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Featured Theological Questions for Day-Age Creationists

Discussion in 'Creationism' started by TurtleHugger, Apr 18, 2017.

  1. TurtleHugger

    TurtleHugger New Member

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    I'm currently ambiguous on how the interpretation of Gen. 1 ought to be interpreted. My church leans more towards young earth creationism, but I am having trouble believing certain aspects of it as I also do with Old Earth Creationism.
    I'm looking for theological answers not so much scientific ones. This isn't hostile at all, I just want to understand you guys better.
    I just wanted to ask some of my most heavy questions:

    1. I understand with the day age theory, each "day" supposedly represents an age, and that the word "yom" has multiple meanings. My trouble comes when it says "there was evening and there was the morning: the first day/day one." It seems like the author is defining the word yom as some sort of daylight cycle. How would a day age theorist handle this?

    2. Death before sin, and probably disease before sin. How can it be that misery could have existed before Adam and Eve sinned?

    3. What do you believe about the Flood? Do you believe it was a universal Flood? Or do you believe it was a local Flood, and how can you justify it Scripturally?
     
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  2. Speedwell

    Speedwell Well-Known Member

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    If the "day" is supposed to be figurative, why can't evening and morning be figurative as well? Personally, I don't think there is any doubt that the author(s) of Gen 1 meant ordinary 24-hour days--the purpose of using them being to reflect the six work day plus Sabbath week which had already become customary by the time the story was written.

    No death, just cessation of life. There is no death without an ability to contemplate ones's mortality--it comes with the Knowledge of Good and Evil.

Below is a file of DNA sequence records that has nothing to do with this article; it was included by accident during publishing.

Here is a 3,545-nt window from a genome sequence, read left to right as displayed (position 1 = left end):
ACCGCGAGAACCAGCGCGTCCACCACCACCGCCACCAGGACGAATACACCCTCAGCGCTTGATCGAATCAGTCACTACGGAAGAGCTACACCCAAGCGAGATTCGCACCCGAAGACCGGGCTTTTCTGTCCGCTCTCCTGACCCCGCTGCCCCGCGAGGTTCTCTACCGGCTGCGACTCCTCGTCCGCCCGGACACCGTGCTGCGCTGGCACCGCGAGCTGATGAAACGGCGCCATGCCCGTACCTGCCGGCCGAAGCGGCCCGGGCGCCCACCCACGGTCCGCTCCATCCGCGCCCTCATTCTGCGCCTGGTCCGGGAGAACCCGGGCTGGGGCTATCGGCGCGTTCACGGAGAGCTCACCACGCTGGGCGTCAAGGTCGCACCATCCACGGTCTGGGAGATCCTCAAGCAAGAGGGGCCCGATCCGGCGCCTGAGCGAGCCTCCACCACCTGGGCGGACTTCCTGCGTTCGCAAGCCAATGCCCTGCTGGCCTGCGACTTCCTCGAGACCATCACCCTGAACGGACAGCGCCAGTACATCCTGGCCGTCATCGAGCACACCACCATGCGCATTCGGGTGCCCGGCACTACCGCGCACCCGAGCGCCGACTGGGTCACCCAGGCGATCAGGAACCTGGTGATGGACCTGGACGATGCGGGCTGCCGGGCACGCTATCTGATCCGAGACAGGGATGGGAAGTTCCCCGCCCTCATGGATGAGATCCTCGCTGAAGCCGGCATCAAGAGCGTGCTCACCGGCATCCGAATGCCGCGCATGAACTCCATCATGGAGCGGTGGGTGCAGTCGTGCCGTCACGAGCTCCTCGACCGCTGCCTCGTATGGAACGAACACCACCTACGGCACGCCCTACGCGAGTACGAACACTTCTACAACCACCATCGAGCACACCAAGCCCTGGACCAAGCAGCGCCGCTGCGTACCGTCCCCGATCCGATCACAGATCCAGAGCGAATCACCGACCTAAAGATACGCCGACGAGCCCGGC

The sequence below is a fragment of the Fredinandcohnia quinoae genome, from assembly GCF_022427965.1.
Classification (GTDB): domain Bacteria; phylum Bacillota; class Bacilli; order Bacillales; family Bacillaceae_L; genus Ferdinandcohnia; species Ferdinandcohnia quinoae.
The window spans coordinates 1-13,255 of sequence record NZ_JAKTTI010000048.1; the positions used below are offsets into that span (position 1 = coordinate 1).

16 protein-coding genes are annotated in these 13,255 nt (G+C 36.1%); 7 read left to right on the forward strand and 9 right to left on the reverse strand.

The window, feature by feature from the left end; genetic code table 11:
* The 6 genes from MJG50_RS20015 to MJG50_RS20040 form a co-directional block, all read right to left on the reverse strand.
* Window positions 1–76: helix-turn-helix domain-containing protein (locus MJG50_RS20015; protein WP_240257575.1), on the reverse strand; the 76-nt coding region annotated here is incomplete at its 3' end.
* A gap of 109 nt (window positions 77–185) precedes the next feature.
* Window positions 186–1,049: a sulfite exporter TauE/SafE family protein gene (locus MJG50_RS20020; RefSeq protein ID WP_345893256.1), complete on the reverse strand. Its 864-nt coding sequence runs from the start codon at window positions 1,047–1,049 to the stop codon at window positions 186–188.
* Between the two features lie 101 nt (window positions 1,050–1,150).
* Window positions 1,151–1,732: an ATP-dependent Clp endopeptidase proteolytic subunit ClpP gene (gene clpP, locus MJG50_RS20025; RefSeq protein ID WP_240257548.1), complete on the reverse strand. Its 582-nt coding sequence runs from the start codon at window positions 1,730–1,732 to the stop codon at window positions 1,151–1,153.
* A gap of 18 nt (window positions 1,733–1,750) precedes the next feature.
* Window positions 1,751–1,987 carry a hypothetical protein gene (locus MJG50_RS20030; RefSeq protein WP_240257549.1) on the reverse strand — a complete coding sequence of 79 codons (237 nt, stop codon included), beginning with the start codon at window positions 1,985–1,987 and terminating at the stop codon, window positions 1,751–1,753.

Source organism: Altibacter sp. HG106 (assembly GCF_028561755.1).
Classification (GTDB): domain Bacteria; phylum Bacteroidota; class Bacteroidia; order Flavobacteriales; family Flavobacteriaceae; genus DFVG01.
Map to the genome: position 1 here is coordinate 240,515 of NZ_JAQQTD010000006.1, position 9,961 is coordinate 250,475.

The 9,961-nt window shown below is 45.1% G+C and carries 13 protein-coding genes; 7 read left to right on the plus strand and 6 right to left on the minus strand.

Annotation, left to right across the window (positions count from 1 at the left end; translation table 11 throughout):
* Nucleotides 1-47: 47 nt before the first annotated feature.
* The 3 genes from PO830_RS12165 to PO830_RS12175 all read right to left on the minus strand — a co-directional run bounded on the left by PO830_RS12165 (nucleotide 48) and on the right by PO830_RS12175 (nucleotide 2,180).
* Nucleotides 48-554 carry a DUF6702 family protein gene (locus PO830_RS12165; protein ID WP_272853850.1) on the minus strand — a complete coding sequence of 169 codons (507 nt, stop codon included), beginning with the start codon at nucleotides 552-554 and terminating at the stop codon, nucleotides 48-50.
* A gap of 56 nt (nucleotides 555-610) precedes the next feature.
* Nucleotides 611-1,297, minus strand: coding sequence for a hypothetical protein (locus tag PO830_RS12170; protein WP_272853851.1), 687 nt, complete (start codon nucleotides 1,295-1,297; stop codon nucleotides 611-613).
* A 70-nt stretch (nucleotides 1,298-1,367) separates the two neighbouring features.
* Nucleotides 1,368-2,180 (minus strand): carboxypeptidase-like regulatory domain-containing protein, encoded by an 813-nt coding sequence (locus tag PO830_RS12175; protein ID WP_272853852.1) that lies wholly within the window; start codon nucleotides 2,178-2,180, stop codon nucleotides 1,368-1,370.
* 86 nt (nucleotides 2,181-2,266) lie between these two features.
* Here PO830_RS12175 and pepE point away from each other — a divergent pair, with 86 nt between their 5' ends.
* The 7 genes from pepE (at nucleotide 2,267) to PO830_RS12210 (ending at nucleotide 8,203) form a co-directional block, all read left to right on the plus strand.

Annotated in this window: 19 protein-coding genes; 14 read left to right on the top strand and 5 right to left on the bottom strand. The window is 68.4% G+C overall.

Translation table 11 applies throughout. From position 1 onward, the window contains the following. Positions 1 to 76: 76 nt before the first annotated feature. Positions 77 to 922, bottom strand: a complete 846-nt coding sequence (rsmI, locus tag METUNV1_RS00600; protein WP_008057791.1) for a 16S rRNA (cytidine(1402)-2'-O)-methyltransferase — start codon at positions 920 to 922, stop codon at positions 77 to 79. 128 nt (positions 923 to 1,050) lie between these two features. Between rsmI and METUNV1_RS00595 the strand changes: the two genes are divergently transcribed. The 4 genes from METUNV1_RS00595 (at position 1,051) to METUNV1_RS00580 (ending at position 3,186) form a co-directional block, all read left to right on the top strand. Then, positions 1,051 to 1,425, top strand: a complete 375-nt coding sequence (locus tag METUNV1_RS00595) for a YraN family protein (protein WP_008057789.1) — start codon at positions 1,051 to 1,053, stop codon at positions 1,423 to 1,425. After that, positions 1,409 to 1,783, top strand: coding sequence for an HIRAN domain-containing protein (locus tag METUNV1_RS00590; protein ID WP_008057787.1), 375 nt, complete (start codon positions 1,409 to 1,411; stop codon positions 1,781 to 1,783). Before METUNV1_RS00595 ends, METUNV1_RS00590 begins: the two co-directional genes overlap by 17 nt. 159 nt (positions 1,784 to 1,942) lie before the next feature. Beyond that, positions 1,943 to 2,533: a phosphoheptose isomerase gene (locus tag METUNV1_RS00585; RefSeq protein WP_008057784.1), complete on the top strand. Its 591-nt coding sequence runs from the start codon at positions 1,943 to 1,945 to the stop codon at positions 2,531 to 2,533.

How universal do you need it to be? There were episodes of widespread regional flooding at the end of the last ice age. Would that do you? Or do you need a big enough catastrophe to account for all of the Earth science evidence which would otherwise indicate an ancient Earth?
     
  3. TurtleHugger

    TurtleHugger New Member

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    I was kinda wondering how you/a day age theorist would interpret the evening and morning phrasing, how you/he would interpret the nature of death, and what the typical beliefs of a day age theorist in terms of the Flood and the texts.
    I'm really just looking for information before being persuaded either way. Of course, we live in a world where Christianity is under fire quit of often, so it's probably a good idea for me to figure out what interpretation I should adhere to.
    For the most part, I really only began (passively) investigating the day age theories about a month ago, but I still haven't really found an interpretation for #1 (well, I think I remember one, but that's it and I think it could only apply to the earlier days).
    As far as the Flood, it seems from what I read that it is speaking of a quite a universal Flood, but if anyone can supply a sufficient rationale for why it's not/may not be, I'm definitely willing to listen at the very least.
    I do find the day age theory captivating, but I also want to see if it can harmonize with Scripture well. :)